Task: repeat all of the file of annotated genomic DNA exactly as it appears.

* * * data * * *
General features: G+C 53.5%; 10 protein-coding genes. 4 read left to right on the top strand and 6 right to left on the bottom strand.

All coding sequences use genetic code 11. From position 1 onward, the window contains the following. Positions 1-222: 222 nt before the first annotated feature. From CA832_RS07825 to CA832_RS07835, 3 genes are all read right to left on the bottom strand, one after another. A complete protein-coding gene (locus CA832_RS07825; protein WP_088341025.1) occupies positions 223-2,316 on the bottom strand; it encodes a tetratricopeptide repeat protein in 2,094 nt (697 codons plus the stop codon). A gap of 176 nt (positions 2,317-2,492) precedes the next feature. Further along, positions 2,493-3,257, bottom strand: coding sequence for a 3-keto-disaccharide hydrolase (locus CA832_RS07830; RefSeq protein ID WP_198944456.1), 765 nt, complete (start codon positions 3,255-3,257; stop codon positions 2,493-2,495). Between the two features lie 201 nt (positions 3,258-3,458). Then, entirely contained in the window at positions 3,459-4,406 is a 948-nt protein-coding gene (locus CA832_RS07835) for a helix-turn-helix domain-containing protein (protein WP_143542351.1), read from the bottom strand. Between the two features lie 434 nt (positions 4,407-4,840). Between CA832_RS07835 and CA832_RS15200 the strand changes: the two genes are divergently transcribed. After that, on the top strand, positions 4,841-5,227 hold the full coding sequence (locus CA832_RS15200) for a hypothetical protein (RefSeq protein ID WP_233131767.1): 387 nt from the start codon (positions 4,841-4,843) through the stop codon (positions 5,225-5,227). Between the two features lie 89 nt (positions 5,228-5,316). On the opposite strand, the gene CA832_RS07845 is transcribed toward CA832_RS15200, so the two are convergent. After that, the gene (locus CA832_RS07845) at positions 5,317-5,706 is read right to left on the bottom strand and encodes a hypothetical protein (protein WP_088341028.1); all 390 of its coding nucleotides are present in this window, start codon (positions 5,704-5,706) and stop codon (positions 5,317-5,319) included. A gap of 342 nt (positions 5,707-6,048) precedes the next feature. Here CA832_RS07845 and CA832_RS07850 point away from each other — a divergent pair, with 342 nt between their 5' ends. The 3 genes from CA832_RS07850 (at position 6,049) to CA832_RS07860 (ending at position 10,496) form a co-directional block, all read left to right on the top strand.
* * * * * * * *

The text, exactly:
General features: G+C 53.5%; 10 protein-coding genes. 4 read left to right on the top strand and 6 right to left on the bottom strand.

All coding sequences use genetic code 11. From position 1 onward, the window contains the following. Positions 1-222: 222 nt before the first annotated feature. From CA832_RS07825 to CA832_RS07835, 3 genes are all read right to left on the bottom strand, one after another. A complete protein-coding gene (locus CA832_RS07825; protein WP_088341025.1) occupies positions 223-2,316 on the bottom strand; it encodes a tetratricopeptide repeat protein in 2,094 nt (697 codons plus the stop codon). A gap of 176 nt (positions 2,317-2,492) precedes the next feature. Further along, positions 2,493-3,257, bottom strand: coding sequence for a 3-keto-disaccharide hydrolase (locus CA832_RS07830; RefSeq protein ID WP_198944456.1), 765 nt, complete (start codon positions 3,255-3,257; stop codon positions 2,493-2,495). Between the two features lie 201 nt (positions 3,258-3,458). Then, entirely contained in the window at positions 3,459-4,406 is a 948-nt protein-coding gene (locus CA832_RS07835) for a helix-turn-helix domain-containing protein (protein WP_143542351.1), read from the bottom strand. Between the two features lie 434 nt (positions 4,407-4,840). Between CA832_RS07835 and CA832_RS15200 the strand changes: the two genes are divergently transcribed. After that, on the top strand, positions 4,841-5,227 hold the full coding sequence (locus CA832_RS15200) for a hypothetical protein (RefSeq protein ID WP_233131767.1): 387 nt from the start codon (positions 4,841-4,843) through the stop codon (positions 5,225-5,227). Between the two features lie 89 nt (positions 5,228-5,316). On the opposite strand, the gene CA832_RS07845 is transcribed toward CA832_RS15200, so the two are convergent. After that, the gene (locus CA832_RS07845) at positions 5,317-5,706 is read right to left on the bottom strand and encodes a hypothetical protein (protein WP_088341028.1); all 390 of its coding nucleotides are present in this window, start codon (positions 5,704-5,706) and stop codon (positions 5,317-5,319) included. A gap of 342 nt (positions 5,707-6,048) precedes the next feature. Here CA832_RS07845 and CA832_RS07850 point away from each other — a divergent pair, with 342 nt between their 5' ends. The 3 genes from CA832_RS07850 (at position 6,049) to CA832_RS07860 (ending at position 10,496) form a co-directional block, all read left to right on the top strand.